The patients examined in this study had various damaged areas, including some with lesions beneath the tentorium, which were thought to have little effect on memory ability. When 10 cases were analyzed excluding those with brainstem and cerebellar lesions, the significant difference for T2 and T3 disappeared; however, the difference in T5 persisted, and the effect of the anodal stimulation was significantly higher than the sham condition. In the patient with a brainstem lesion (no. 3) and the patient with a cerebellar lesion (no. 2), results for the stimulated T2–T5 were similar compared with the other patients; the anode group showed a value greater than or equal to that of the sham group. Among the four multi-infarct patients, three cases (no. 4, 9, and 12) exhibited results similar to the other patients, whereas the remaining case (no. 11) showed either the same value or a lesser value for the anodal stimulation compared with the sham in cases T2–T5. As this case had lower scores than the other three on the Mini-Mental Status Examination and Frontal Assessment Battery, low cognitive function may be the reason why a memory enhancement effect following tDCS was not observed. One consideration to make is that memory decline could be related to not only stroke but also aging and might be caused by vascular or Alzheimer-type pathologies.1,2 Because the T1 scores in this study were less than standard score (approximately 7 or more in healthy participants in their 80s),29 the direct and/or indirect influences of stroke may not be negligible. Hereafter, it will be necessary to perform TP area functional monitoring or to assess comparatively younger patients who are less likely to be affected by age-related memory decline. On the other hand, a memory-enhancing effect has also been seen in healthy participants by anodal tDCS over the TP area.30 Therefore, the tDCS application in the present study could be a strength when it is the aim to maintain or improve audioverbal memory in wide range of stroke patients.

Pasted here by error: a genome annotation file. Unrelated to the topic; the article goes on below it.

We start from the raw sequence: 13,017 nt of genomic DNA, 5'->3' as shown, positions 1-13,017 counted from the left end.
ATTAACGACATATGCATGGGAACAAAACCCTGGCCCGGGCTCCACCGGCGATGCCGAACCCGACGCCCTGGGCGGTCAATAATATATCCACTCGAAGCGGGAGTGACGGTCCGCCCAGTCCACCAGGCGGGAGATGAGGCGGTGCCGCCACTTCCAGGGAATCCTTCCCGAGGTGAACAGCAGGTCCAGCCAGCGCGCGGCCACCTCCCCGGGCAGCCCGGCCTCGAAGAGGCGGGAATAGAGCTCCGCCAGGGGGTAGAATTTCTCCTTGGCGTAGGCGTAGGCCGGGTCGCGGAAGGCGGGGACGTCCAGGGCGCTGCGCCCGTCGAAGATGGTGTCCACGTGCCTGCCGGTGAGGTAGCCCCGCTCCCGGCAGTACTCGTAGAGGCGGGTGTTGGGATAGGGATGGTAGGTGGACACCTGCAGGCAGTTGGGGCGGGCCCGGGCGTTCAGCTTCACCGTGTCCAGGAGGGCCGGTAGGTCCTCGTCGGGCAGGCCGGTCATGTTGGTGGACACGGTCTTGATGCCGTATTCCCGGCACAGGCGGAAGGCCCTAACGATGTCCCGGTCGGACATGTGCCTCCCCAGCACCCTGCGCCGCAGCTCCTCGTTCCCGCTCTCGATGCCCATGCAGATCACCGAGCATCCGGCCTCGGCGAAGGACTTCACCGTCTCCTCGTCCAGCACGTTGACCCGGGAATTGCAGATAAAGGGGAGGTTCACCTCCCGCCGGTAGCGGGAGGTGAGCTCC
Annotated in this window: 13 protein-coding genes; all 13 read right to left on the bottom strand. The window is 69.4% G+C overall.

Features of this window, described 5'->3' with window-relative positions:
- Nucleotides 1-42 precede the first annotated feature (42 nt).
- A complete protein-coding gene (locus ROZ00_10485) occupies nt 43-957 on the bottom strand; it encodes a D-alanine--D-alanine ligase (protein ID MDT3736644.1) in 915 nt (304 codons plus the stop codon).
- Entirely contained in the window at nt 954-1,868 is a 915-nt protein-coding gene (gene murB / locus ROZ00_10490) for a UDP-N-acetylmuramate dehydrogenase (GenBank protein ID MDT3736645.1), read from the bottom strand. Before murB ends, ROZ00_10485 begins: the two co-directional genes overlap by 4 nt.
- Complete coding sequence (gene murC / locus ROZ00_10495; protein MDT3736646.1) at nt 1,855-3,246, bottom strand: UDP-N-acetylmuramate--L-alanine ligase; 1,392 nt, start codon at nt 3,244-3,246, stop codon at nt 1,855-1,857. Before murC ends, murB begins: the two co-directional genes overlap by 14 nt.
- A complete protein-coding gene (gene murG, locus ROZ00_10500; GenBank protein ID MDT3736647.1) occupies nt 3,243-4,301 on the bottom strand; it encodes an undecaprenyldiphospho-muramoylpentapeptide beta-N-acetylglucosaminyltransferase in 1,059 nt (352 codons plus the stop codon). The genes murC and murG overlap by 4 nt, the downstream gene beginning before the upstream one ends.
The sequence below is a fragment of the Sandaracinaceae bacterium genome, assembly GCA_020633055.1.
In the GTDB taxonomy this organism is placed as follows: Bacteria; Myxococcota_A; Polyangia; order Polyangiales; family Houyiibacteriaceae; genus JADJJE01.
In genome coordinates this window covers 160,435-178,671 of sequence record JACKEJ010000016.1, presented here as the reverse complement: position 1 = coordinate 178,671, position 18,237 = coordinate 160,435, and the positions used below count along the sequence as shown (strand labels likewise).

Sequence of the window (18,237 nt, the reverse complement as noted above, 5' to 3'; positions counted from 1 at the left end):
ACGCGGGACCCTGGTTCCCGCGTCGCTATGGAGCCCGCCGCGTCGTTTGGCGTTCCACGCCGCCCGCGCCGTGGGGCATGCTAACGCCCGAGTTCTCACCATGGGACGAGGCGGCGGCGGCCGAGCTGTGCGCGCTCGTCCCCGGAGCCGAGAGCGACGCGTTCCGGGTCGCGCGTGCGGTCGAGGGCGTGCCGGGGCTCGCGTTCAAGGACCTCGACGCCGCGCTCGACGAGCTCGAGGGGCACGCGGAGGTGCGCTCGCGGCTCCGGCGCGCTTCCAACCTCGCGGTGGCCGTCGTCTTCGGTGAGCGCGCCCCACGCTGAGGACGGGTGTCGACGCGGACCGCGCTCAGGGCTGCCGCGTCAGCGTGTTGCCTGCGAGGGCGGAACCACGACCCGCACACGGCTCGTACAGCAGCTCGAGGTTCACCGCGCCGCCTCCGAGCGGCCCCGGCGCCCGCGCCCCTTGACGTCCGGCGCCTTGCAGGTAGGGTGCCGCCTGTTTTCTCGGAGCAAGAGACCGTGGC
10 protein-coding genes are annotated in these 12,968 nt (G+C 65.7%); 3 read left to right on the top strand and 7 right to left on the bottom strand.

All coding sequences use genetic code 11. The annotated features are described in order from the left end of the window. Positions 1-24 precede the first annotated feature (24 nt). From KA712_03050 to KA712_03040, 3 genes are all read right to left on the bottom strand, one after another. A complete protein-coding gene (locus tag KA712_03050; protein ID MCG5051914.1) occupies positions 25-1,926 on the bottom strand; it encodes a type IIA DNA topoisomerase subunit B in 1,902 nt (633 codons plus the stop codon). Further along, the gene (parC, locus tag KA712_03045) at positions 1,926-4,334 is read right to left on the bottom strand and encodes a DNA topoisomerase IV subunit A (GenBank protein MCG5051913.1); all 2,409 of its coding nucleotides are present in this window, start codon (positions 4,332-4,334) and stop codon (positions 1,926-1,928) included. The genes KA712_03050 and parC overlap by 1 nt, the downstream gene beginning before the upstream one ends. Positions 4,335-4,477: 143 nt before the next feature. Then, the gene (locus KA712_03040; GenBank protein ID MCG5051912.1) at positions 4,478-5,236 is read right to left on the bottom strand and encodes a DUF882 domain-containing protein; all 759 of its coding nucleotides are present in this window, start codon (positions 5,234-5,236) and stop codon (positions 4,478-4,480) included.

Performing the RAVLT in patients with Alzheimer disease tends to yield a flatter learning curve than in healthy control participants.31,32 This indicates that the ability of transferring memory from short- to long-term storage by rehearsal (repetition of short-term memory) is impaired in Alzheimer disease. In mild Alzheimer disease, impairment in the primacy effect precedes the progression of dementia, whereas recall of recent items is relatively less impaired.31–33 The results of this study showed that anodal tDCS upregulates the primacy effect, which indicates a potential therapeutic modality for the cognitive deficits of Alzheimer disease. On the other hand, the flattened learning curve of stroke patients observed in the sham condition could have been due to low initiation or could indicate that the learning curve is affected by attention impairment with fluctuations in concentration between repeated trials. This study's results demonstrated improvement of the learning curve under the anodal condition, suggesting that tDCS over the TP area may be effective to improve aprosexia.
In stroke patients, significant enhancement of audioverbal memory was observed after anodal tDCS stimulation over the left TP area. Because a significant primacy effect was observed, which is related to improved attention at higher serial positions, tDCS might improve memory function mainly through increasing attention.
The authors thank Dr Shinichiro Maeshima of the Fujita Health University and Dr Noriyo Komori of the International University of Health and Welfare for their excellent advice concerning the clinical use of RAVLT.
1. Wang Q, Mejía-Guevara I, Rist PM, et al: Changes in memory before and after stroke differ by age and sex, but not by race. Cerebrovasc Dis
2. Sachdev PS, Lipnicki DM, Crawford JD, et al: Progression of cognitive impairment in stroke/TIA patients over 3 years. J Neurol Neurosurg Psychiatry
3. Shinohara Y: Regional differences in incidence and management of stroke—is there any difference between Western and Japanese guidelines on antiplatelet therapy? Cerebrovasc Dis